Well, a limited liability company is like a corporation. The owners are called members. There can only be 100%, or 100 units, or 100 1% interests. When all of the members of the LLC are family members, it makes it possible for the senior generation to gift smaller interests in that company to children or later generations. That is fractionalization, so that the amount gifted away, unless it’s the whole, is worth less than the fractional amount that’s given. 25% is not worth 25% for gift tax purposes. It’s worth something less because of lack of control, a minority interest discount, and possibly a restriction placed in the operating agreement of the limited liability company that prevents sale, or further gift, or transfer without the agreement of the other members. That severely reduces the value of that gift for gift tax purposes. Thus, it’s fractionalized and it’s leveraged.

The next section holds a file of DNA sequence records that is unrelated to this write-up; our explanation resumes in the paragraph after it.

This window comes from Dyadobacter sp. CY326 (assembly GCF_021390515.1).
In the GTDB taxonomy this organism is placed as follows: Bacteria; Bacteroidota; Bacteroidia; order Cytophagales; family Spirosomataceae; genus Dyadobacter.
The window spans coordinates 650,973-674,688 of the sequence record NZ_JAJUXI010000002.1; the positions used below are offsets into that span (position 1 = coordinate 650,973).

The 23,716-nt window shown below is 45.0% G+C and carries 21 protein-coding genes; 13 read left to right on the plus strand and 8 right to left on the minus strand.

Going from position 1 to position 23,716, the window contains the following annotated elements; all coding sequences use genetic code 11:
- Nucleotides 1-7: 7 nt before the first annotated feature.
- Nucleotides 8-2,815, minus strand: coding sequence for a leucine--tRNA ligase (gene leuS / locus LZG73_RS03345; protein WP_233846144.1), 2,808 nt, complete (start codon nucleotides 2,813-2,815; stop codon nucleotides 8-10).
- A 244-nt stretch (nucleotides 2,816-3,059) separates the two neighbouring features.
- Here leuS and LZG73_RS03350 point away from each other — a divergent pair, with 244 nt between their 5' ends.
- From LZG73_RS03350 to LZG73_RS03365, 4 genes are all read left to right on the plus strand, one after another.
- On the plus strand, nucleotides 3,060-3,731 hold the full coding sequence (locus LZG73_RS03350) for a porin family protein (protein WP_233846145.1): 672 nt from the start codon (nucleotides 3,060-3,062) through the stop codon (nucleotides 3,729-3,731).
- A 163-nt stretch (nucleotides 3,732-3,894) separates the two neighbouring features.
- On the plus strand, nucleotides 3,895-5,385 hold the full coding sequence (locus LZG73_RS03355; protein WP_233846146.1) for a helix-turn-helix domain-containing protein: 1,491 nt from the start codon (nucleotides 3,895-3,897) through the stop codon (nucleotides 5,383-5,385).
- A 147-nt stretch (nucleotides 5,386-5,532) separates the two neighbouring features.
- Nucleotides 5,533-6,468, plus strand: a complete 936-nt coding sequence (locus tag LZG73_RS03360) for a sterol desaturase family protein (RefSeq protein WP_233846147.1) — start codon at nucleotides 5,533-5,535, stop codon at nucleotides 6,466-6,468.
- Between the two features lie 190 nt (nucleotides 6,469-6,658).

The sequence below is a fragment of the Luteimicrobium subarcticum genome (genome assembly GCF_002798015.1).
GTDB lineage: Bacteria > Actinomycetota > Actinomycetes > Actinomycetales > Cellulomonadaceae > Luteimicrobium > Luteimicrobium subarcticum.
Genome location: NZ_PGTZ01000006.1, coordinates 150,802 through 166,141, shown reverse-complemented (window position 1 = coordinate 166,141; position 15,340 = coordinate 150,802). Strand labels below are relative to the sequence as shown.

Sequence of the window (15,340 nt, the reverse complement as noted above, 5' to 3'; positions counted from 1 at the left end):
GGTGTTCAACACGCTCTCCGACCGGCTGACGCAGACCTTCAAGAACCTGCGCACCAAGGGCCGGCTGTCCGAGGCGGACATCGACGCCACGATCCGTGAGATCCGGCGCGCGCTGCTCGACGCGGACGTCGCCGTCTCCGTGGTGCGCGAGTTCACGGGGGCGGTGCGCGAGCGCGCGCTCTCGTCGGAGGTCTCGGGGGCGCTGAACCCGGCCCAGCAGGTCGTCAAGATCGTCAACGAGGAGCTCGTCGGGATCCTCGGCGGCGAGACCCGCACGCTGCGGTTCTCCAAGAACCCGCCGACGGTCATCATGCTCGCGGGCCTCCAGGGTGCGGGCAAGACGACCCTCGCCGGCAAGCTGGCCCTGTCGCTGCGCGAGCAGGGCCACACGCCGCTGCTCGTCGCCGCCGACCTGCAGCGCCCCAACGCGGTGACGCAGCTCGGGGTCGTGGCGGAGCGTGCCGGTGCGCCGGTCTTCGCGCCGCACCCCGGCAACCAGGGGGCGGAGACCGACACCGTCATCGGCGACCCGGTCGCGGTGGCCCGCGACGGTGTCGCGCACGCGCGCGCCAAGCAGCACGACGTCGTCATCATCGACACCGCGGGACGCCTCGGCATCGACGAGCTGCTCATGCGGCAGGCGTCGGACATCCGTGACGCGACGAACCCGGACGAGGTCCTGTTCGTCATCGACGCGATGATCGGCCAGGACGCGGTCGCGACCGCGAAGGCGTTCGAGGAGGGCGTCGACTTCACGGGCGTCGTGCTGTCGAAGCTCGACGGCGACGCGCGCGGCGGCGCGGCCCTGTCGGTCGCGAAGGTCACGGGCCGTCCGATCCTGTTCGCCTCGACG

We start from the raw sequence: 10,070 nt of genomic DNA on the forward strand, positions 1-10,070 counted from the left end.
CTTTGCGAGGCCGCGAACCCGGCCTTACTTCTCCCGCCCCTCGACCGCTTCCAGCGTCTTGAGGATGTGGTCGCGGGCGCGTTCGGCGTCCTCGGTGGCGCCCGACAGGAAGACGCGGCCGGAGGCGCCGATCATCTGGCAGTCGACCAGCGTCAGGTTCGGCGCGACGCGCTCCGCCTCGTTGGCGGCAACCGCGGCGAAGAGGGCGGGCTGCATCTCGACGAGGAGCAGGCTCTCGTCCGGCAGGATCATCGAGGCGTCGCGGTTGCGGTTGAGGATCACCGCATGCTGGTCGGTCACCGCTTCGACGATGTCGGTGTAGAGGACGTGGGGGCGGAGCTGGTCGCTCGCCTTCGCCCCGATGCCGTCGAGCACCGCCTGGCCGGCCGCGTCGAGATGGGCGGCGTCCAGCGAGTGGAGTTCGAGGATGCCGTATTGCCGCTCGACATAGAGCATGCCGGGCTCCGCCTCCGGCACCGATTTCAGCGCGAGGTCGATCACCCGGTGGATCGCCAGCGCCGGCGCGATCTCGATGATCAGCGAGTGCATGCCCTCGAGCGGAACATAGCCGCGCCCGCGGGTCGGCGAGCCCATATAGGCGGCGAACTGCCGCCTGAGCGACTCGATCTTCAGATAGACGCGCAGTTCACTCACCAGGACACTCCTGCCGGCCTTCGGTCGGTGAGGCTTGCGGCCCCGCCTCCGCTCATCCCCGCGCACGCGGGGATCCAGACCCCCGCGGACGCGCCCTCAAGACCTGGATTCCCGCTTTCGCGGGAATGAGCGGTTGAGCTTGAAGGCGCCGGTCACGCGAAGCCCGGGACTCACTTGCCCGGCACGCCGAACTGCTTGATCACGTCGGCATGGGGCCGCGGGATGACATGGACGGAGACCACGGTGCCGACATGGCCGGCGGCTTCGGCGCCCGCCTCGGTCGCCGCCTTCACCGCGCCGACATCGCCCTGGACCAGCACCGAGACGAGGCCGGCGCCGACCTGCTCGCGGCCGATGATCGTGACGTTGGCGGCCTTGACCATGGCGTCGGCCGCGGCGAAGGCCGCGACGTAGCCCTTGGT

Note: The Tax Cut and Jobs Act of 2017 signed into law in December 2017 increased the exemption amounts mentioned in these videos. The personal estate, gift, and generation-skipping tax lifetime exemption was increased to $11.18 million per person. The annual gift tax exclusion was increased to $15,000 per donee per year.
Both amounts are indexed for inflation and may increase year over year until December 31, 2025, when the law sunsets and reverts to 2017 values.